Title is misleading, dammit. This dispatch ain't short.
October 20th, 2022.
So, I've been home as the recovery continues. I've been sitting at the kitchen table during the week, with my feet propped up on two chairs tucked in under the table as I go through repair quotations and send them out to customers. This resulted in some back-ache after a couple of hours of being seated, but was alleviated considerably when my son gave me a cushion to put behind my back.
WHY didn't I think of that?
This has been my desk set-up while working from home. Laptop computer to my right, notepad to my left, keeping track of what I've done for the day and how long it took me. With the odd coffee break here and there. On this particular day (18th), I wore the RADO Golden Horse while I prepared repair quotations to send out to customers.
Some watch brands are incredibly busy at the moment and their repair turnaround times are anywhere between fifteen to twenty weeks. That's just how it is. No way around it. Mind you, the customers are informed of this when they receive their quotations, but it is buried in amongst all the other information.
So, to make it clearer, I have been outlining the repair time-frame in a box located a third of the way down on the first page.
Despite that, I still get customers emailing me for repair updates six or eight weeks after they've given the go ahead on a repair which will take say, twelve to fourteen weeks to complete. There's no real update that I can give to these customers. The repair is underway and going along according to schedule. Once it's completed, AND subject to it successfully passing final testing, the customer will be notified to come and collect their repaired wristwatch.
Anyway, I've tried to move my toes a little more this week, to see if there's been any pain and yes, there has been some pain. I've got an X-ray appointment on the 25th, and then a follow-up consultation with the surgeon a couple of days after that.
I downloaded the paperwork related to this whole adventure and saved it to my hard drive. The surgeon's Orthopaedic Letter to my GP contained this information, that I had forgotten about, since it dates back to January last year (2021);
He will require a day in
the hospital and will need to strictly elevate for two weeks. He will be in orthopaedic shoes weight-bearing as
tolerated for six weeks at which stage he should be getting back into his own shoes. It would take a year to get the
full result from the surgery. He is aware as he has some arthritis of the toes there is a risk this may progress to
more severe arthritis requiring a fusion of the first MTPJ in the future.
I did some reading up on MTPJ (metatarsophalangeal joint) fusion.
From what I gather so far, this fusion will restrict the bending of the toe, as a metal plate will be screwed in across the top of the first joint. This transfers the weight of each step up towards the top of the foot and the ankle, which can lead to other issues later on.
Having said that, though, there's some conflicting information to be found on this topic, depending on what sites you land on.
Either way, my aim is to avoid this kind of surgery for as long as I can. First step is a slight modification of diet here and there. My wife has ensured that we all eat healthy. Although, I still falter when it comes to things like white bread and sugar. The idea is to eradicate as many processed foods from my diet as possible, as these have an inflammatory effect, thus adding to the causes of arthritis.
So, for starters, less sugar wherever possible. But, the damn stuff is in just about everything. Like peanut butter, for instance.
Still, I dropped my sugar-in-coffee intake down to half-a-teaspoon about four of five months ago, and at work, I go to a coffee place that makes such a good cup of coffee that I don't bother adding any sugar to it. So that's a start.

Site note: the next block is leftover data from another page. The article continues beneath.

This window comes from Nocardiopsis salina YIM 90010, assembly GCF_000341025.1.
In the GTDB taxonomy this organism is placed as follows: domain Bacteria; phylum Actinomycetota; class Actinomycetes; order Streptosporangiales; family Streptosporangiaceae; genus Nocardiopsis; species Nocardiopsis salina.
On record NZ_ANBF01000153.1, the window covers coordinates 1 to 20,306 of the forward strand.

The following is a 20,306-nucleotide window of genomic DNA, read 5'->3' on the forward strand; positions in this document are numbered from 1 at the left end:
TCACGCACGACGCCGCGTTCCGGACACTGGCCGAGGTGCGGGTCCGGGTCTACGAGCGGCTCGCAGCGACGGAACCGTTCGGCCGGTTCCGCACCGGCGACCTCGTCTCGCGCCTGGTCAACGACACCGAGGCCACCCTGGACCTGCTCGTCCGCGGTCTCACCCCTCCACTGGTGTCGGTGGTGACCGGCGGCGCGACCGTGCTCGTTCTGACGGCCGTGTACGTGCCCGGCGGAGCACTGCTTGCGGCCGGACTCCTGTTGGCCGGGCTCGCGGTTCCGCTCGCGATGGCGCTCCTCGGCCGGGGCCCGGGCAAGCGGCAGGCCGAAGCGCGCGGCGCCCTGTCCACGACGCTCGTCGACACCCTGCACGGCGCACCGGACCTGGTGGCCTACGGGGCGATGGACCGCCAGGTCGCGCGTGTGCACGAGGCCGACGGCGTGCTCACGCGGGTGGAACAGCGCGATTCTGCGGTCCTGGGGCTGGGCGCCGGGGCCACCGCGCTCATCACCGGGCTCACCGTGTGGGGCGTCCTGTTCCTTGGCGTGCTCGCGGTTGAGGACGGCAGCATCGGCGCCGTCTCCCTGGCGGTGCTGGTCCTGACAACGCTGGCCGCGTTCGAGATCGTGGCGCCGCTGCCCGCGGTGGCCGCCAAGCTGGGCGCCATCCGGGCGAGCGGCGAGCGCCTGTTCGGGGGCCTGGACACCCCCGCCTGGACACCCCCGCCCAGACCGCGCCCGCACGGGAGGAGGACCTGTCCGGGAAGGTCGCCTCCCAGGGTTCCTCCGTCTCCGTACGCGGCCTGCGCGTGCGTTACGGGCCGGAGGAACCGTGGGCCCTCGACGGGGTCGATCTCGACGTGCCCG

Tuesday the 25th
A 4:30pm appointment to have some x-rays taken. I got there way early, expecting to sit in the waiting room and read a book until I was called, but things actually happened pretty quickly. I only had to wait about ten minutes before I was led into the Radiology Room (I forget the number) where I hopped up onto the table and had four x-rays done. I asked if it was possible to have copies emailed to me. I was told that I could ask at the reception desk for a DVD copy of them.
The young lady at the desk told me that it would take about ten or fifteen minutes to organise the disc. That's cool, I could wait. I had been home all day, plowing through emails and repair quotes. I wore the 1969 Seiko Skyliner. Just nice and simple. Time only. The DVD disc was ready and the receptionist came over and handed it to me. I thanked her and headed for the exit where I called for a cab. Got home in time to beat the rush-hour traffic.
Here's my right foot, showing the three titanium screws that were fitted. I don't know what to look for. Let's just hope that these screws are where they ought to be.
Two days later, it was time for my follow-up appointment with one of the doctors. I got to the main entrance of the hospital and then detoured towards the path where the Outpatient Consulting Clinic was located. It had been raining all morning, but had now stopped. I hobbled along on my crutches, with a satchel slung over my shoulder containing a black Clairefontaine notebook with some questions in it.
I got to the desk and gave my details, after answering the array of Covid-related questions from an orderly at the door. Fifteen minutes in the waiting room before I was called in by the doctor who had re-dressed my wounds a couple of weeks ago (see Post-Op Recovery: Short Dispatch No. 2 for details of that little episode).
He directed me to the examination table and I hopped up onto it and removed my Cam-shoes. Meanwhile, he looked at my x-rays on his computer screen and was happy with what he saw. He put on blue rubber surgical gloves and checked my feet, gently pressing and prodding them in places and seemed satisfied with how they were healing.
Any questions?, he asked.
Actually, about five or six, I replied, as I reached for my satchel and retrieved my notebook.
I also asked about the possibility later on of the above-mentioned MTP Joint fusion.